When you’re driving, if you think that voice-to-text technology makes it safer to text than actually pressing the keys, put down your device now. A new study from the Texas A&M Transportation Institute shows no real safety advantage in voice-to-text technology.
The first-of-its-kind study found drivers took nearly twice as long to react to sudden roadway hazards when they were texting than when they were not – regardless of whether they were pressing the keys or using voice-to-text technology. And, drivers spent significantly less time looking at the road when they were texting, also regardless of how they texted. Drivers felt safer using the voice technology, but they weren’t safer, according to the study, which found “driving performance suffered equally with both methods.”
This is the first study based on people driving on a closed course, and the first to compare texting methods on handheld devices as opposed to devices built into the vehicles.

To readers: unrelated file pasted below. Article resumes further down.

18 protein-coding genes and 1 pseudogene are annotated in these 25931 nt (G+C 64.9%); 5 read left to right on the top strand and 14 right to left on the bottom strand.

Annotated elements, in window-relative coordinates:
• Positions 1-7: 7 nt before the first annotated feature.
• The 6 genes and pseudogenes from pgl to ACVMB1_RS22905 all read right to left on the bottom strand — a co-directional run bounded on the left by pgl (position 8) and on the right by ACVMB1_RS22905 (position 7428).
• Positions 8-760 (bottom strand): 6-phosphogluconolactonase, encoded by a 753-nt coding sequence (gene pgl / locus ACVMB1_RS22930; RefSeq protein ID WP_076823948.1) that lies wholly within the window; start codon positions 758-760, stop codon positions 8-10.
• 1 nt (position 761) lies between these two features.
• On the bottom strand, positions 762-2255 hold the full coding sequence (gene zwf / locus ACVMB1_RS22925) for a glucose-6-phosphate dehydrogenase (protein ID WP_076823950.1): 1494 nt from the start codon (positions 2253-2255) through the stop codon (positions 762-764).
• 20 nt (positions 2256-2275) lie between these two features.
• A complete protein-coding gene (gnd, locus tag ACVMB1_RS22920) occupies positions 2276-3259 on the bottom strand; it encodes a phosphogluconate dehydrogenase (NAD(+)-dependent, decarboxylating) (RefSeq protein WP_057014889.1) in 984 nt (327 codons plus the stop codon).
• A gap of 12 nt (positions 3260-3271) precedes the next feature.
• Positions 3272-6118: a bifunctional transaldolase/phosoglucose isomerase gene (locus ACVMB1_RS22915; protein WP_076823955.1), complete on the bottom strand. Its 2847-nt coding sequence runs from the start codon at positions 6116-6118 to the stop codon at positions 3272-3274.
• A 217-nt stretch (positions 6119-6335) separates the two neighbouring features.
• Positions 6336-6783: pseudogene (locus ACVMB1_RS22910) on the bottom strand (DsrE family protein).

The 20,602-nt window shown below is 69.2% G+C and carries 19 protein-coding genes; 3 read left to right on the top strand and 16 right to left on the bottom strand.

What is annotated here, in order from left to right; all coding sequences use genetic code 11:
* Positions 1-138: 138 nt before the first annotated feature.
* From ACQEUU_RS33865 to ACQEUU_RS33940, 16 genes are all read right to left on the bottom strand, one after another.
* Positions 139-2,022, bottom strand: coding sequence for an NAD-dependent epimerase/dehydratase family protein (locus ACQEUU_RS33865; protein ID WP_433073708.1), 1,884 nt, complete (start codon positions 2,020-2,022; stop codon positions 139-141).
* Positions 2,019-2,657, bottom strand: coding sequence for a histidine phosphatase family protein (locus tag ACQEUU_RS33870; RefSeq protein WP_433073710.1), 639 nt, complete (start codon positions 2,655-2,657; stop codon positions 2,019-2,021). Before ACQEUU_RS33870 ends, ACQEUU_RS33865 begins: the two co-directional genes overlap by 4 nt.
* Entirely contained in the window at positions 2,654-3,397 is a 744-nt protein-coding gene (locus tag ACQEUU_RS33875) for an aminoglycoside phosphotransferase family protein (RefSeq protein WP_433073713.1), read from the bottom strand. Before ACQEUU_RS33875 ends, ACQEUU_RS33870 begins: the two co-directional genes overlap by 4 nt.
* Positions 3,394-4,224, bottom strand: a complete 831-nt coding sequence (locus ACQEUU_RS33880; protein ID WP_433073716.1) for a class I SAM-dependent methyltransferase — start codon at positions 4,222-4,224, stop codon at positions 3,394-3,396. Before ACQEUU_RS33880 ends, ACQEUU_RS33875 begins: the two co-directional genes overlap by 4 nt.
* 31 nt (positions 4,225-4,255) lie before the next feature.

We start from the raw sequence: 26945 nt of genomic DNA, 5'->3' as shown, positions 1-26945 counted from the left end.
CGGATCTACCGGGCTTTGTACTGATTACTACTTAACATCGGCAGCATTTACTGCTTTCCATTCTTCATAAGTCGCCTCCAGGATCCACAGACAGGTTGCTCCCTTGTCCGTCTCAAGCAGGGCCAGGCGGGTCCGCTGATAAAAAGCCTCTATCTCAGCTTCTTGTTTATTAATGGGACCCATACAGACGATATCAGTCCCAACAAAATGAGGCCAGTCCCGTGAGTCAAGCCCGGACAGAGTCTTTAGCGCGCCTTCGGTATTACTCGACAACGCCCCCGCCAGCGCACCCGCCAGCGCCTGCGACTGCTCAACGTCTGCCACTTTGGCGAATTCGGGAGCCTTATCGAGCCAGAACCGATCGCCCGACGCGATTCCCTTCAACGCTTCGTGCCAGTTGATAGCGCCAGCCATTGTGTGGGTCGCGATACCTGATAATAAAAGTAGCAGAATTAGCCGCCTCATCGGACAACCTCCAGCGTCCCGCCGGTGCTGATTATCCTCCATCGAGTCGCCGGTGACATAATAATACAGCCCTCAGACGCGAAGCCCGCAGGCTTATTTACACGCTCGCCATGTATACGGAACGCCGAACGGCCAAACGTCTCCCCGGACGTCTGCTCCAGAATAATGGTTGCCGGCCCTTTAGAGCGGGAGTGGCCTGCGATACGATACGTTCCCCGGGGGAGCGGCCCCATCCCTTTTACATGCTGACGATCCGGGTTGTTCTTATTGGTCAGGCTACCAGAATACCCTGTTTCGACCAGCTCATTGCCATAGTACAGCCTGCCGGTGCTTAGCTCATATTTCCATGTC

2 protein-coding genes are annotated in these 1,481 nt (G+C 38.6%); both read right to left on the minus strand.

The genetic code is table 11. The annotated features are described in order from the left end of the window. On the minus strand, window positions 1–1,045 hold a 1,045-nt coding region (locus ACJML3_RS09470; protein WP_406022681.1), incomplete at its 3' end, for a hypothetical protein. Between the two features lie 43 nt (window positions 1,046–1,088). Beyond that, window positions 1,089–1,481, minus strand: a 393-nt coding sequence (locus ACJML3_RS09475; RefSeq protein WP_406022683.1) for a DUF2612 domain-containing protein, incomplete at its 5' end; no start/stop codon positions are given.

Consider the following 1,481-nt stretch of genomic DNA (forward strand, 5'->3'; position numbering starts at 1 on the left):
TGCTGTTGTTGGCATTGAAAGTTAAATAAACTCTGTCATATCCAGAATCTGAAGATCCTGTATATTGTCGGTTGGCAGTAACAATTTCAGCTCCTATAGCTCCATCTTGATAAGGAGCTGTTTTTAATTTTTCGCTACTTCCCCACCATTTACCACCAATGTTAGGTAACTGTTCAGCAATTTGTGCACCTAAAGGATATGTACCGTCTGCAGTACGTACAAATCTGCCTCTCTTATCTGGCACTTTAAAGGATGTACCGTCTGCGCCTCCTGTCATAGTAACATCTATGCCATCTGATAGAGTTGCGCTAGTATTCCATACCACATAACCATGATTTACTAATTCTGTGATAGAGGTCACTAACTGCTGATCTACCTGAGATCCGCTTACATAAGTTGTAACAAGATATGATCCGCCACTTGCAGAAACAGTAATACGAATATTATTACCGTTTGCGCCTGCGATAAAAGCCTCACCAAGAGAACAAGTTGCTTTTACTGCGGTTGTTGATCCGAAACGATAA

At EndDD.org we know that when you’re driving, you should only be driving. No eating, applying cosmetics, reading the newspaper, dialing a phone, or texting. There are many different kinds of distractions luring drivers into accidents and deadly crashes, especially teen drivers. The EndDD interactive presentation, developed with behavioral, health, public safety and other experts, aims to educate young people and adults about how they can be distracted, and how dangerous those distractions can be to everyone in the car and on the road.
The Southwest Region University Transportation Center sponsored this study as part of the University Transportation Centers Program funded by the federal government and administered by the U.S. Department of Transportation’s Research and Innovative Technology Administration.